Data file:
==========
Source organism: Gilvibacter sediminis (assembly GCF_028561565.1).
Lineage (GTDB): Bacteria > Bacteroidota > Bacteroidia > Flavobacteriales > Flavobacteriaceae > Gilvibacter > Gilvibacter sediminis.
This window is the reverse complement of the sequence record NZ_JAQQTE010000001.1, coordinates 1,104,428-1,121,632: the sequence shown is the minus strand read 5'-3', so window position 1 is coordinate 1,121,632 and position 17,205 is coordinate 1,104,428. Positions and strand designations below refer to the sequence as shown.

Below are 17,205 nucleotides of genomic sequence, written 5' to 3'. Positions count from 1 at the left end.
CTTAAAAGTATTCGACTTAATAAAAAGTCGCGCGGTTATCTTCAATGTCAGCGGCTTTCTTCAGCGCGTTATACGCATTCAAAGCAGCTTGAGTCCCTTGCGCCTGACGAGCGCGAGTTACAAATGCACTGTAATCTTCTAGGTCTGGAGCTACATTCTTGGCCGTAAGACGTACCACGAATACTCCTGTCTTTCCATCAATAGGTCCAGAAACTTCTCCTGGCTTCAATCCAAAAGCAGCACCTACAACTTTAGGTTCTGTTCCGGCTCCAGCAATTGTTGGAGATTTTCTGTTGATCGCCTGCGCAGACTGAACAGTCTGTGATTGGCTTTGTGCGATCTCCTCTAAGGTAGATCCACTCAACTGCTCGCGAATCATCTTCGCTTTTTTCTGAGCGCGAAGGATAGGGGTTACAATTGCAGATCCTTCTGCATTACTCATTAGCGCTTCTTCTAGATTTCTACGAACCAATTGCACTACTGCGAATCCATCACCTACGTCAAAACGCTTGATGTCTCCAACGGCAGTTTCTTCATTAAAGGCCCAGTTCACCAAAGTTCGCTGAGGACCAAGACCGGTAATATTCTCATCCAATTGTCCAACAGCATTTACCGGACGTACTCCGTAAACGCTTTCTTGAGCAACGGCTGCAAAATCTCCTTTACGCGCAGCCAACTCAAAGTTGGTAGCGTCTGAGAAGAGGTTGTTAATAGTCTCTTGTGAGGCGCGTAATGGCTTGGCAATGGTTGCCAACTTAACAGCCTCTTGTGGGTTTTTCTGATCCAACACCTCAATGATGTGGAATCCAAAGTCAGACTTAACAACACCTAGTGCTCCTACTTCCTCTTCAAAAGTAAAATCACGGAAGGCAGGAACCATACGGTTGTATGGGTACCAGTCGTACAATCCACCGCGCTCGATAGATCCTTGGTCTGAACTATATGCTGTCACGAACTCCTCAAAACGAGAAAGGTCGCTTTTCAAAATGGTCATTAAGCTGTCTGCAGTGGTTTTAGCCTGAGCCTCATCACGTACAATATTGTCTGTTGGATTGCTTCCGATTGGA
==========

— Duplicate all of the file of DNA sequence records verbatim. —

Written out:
Source organism: Gilvibacter sediminis (assembly GCF_028561565.1).
Lineage (GTDB): Bacteria > Bacteroidota > Bacteroidia > Flavobacteriales > Flavobacteriaceae > Gilvibacter > Gilvibacter sediminis.
This window is the reverse complement of the sequence record NZ_JAQQTE010000001.1, coordinates 1,104,428-1,121,632: the sequence shown is the minus strand read 5'-3', so window position 1 is coordinate 1,121,632 and position 17,205 is coordinate 1,104,428. Positions and strand designations below refer to the sequence as shown.

Below are 17,205 nucleotides of genomic sequence, written 5' to 3'. Positions count from 1 at the left end.
CTTAAAAGTATTCGACTTAATAAAAAGTCGCGCGGTTATCTTCAATGTCAGCGGCTTTCTTCAGCGCGTTATACGCATTCAAAGCAGCTTGAGTCCCTTGCGCCTGACGAGCGCGAGTTACAAATGCACTGTAATCTTCTAGGTCTGGAGCTACATTCTTGGCCGTAAGACGTACCACGAATACTCCTGTCTTTCCATCAATAGGTCCAGAAACTTCTCCTGGCTTCAATCCAAAAGCAGCACCTACAACTTTAGGTTCTGTTCCGGCTCCAGCAATTGTTGGAGATTTTCTGTTGATCGCCTGCGCAGACTGAACAGTCTGTGATTGGCTTTGTGCGATCTCCTCTAAGGTAGATCCACTCAACTGCTCGCGAATCATCTTCGCTTTTTTCTGAGCGCGAAGGATAGGGGTTACAATTGCAGATCCTTCTGCATTACTCATTAGCGCTTCTTCTAGATTTCTACGAACCAATTGCACTACTGCGAATCCATCACCTACGTCAAAACGCTTGATGTCTCCAACGGCAGTTTCTTCATTAAAGGCCCAGTTCACCAAAGTTCGCTGAGGACCAAGACCGGTAATATTCTCATCCAATTGTCCAACAGCATTTACCGGACGTACTCCGTAAACGCTTTCTTGAGCAACGGCTGCAAAATCTCCTTTACGCGCAGCCAACTCAAAGTTGGTAGCGTCTGAGAAGAGGTTGTTAATAGTCTCTTGTGAGGCGCGTAATGGCTTGGCAATGGTTGCCAACTTAACAGCCTCTTGTGGGTTTTTCTGATCCAACACCTCAATGATGTGGAATCCAAAGTCAGACTTAACAACACCTAGTGCTCCTACTTCCTCTTCAAAAGTAAAATCACGGAAGGCAGGAACCATACGGTTGTATGGGTACCAGTCGTACAATCCACCGCGCTCGATAGATCCTTGGTCTGAACTATATGCTGTCACGAACTCCTCAAAACGAGAAAGGTCGCTTTTCAAAATGGTCATTAAGCTGTCTGCAGTGGTTTTAGCCTGAGCCTCATCACGTACAATATTGTCTGTTGGATTGCTTCCGATTGGA